Participation in sports is a great way to keep your body healthy, not matter what your age. However, with increased activity comes an increased risk of injury. While you protect your body with pads and helmets, your teeth might be overlooked, even in non-regulated sports like weekend ultimate frisbee or casual volleyball with friends.
You can protect your teeth from sports injury by taking a few preventative precautions. Here's what every athlete -- amateur or expert -- needs to know about keeping their teeth safe during sports.
The most essential part of keeping your teeth safe during sports is to wear a mouth guard. Mouth guards help to prevent accidental chipping, but they are even effective for protecting against external blows during contact-heavy play, like that in rugby, football, or soccer.
It ideal to get a custom-fitting mouth guard from your dentist. But, generic ones that your can fit to your bite from sports stores are also effective. If you play sports often, it can be worth the investment for a custom set. The protection from injury justifies the increased cost.
If you have a child who plays sports, they might not take the need to wear a mouth guard during games and practice seriously. Try to stress the importance of this protection.
Sports Drinks and Electrolyte Replacement
During heavy games, long runs, or strenuous practice, you'll need more than water to replace fluids lost through sweat. Athletes know that they need to replace their electrolytes. Usually, people rely on sports drinks for fluids.
However, many sports drinks are very high in sugar, and a continual reliance on these drinks can increase your risk of tooth decay. The problems is made worse by the fact that many people will hydrate during play and practice, and the sugary residue remains in the mouth for an extended period of time.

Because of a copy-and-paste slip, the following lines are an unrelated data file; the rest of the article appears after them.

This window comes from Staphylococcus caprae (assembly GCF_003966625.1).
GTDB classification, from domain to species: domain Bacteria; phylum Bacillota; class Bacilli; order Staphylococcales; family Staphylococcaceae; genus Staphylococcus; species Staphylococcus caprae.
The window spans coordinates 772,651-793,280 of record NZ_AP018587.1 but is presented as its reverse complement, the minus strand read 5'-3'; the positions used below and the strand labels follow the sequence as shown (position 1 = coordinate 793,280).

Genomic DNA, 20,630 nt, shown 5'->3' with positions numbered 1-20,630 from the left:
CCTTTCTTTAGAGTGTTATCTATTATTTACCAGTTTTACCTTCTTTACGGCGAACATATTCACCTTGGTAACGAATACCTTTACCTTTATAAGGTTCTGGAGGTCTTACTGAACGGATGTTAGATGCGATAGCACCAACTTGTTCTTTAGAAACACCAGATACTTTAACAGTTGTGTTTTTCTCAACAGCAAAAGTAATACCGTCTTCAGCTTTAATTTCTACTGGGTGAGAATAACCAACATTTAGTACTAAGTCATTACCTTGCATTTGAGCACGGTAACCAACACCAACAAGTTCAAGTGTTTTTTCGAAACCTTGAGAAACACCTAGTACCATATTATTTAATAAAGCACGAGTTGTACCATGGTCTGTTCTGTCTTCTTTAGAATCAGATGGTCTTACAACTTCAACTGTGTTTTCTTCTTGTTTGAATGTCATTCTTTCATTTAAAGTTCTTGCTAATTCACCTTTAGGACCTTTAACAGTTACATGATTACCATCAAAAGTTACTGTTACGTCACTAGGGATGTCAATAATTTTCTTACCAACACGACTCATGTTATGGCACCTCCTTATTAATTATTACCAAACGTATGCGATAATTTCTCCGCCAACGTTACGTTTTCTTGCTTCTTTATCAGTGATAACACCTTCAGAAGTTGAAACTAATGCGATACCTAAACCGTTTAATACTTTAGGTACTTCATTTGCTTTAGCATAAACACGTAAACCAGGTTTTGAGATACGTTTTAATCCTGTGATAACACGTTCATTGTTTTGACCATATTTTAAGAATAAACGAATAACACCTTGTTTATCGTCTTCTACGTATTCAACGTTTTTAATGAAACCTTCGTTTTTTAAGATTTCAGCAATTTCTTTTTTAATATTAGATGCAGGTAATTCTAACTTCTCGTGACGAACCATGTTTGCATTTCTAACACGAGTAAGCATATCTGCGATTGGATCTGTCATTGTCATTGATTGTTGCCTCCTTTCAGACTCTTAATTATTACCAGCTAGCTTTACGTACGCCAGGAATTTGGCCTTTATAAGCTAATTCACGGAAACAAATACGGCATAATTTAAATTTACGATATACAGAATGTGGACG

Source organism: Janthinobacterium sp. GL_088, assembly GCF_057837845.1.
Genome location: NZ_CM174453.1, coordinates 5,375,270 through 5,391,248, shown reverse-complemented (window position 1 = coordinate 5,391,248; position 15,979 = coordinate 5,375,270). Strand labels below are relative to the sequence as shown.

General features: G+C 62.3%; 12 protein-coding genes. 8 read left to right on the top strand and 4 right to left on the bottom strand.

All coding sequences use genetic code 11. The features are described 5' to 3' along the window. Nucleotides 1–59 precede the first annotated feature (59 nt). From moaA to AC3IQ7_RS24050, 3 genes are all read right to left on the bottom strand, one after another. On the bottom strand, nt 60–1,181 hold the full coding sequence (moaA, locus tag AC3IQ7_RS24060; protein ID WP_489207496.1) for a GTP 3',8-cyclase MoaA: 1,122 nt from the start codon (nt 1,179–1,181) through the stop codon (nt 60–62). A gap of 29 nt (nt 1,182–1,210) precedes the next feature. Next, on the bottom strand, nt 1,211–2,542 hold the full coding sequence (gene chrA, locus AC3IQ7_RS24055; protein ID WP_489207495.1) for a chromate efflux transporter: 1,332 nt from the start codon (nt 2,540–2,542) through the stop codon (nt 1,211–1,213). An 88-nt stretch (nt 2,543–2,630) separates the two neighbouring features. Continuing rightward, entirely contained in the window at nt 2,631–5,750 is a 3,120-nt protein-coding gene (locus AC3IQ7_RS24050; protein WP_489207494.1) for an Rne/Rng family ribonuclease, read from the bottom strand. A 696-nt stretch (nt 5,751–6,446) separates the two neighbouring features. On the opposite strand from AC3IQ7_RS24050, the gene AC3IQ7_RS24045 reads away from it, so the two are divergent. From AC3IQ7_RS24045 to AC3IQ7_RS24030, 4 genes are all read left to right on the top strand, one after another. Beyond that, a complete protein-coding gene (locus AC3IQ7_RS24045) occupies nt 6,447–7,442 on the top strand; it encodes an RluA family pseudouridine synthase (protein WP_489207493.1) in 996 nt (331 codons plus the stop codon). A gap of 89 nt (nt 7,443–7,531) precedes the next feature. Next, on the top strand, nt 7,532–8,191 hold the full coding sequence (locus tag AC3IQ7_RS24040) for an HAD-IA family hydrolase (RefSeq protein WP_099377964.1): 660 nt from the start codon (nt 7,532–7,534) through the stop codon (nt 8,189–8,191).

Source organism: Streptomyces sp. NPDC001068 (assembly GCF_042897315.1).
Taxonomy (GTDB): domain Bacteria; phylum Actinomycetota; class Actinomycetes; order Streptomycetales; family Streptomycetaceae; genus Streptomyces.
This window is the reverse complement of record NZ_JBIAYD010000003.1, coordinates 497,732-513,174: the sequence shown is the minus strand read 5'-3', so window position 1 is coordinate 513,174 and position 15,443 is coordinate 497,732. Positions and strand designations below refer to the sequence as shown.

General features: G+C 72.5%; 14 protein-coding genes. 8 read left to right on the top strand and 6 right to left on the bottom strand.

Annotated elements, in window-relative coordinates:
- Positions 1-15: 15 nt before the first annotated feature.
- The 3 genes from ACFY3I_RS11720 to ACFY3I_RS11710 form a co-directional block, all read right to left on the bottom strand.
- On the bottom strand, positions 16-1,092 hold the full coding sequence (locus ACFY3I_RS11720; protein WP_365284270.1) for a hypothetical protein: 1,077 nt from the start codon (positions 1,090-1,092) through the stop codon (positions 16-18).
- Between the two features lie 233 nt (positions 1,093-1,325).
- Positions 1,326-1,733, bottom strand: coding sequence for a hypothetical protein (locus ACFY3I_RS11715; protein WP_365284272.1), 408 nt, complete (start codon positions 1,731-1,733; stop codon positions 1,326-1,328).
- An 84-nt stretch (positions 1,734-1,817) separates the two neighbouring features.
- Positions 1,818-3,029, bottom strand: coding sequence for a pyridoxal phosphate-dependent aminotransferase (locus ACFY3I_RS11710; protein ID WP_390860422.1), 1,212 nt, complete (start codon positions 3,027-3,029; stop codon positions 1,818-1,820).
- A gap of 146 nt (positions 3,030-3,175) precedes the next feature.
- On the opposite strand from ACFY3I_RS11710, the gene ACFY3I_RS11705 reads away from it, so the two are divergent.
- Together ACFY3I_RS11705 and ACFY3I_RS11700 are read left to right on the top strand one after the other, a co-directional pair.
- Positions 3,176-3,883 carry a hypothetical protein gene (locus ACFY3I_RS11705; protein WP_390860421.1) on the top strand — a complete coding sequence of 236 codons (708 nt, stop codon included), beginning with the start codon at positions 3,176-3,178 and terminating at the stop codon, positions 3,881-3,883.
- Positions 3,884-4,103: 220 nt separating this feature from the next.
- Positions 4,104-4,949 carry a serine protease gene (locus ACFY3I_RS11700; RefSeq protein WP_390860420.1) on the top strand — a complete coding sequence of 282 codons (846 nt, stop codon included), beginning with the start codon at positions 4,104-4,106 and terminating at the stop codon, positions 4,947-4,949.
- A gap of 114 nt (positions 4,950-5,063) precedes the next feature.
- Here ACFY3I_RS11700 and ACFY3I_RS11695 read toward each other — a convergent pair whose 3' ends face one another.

Instead of using popular sports drinks to replace electrolytes, you might consider making your own reduced sugar versions. There are many recipes online. Many of them use natural flavorings and ingredients, and they provide the necessary nutrients and minerals your body will need, without putting your teeth at risk.
If your event is such that you rely on your drink for glucose as well as electrolytes, try to protect your teeth by swishing with water after drinking a sports drink.
The final danger to your teeth comes from water loss. Many people will push through a sport on lower-than-normal hydration levels. When your body becomes dehydrated, your saliva production decreases. Saliva is necessary to help protect your teeth from bacteria.
The pH of your saliva helps to neutralize the acid that bacteria produces, and it helps to keep your teeth moist enough to prevent the bacteria from settling onto your teeth for an extended period of time.
You can help to prevent dry mouth during exercise by drinking plenty of water, but you can also preserve your saliva levels by avoiding excessive spitting during a workout. You can also work on breathing in through your nose instead of your mouth, especially when working out or playing in a dry climate. It can take practice to establish this breathing habit, especially if you are new to a particular sport, but with concentration, it will become second-nature.
If you are concerned about how playing sports will affect your teeth, contact the dental offices of Richard M. King, D.D.S. We can answer the questions you might have about getting fitted for a mouth guard and providing the right nutrition you need to make every game a success -- not only for your team and body, but for your teeth as well.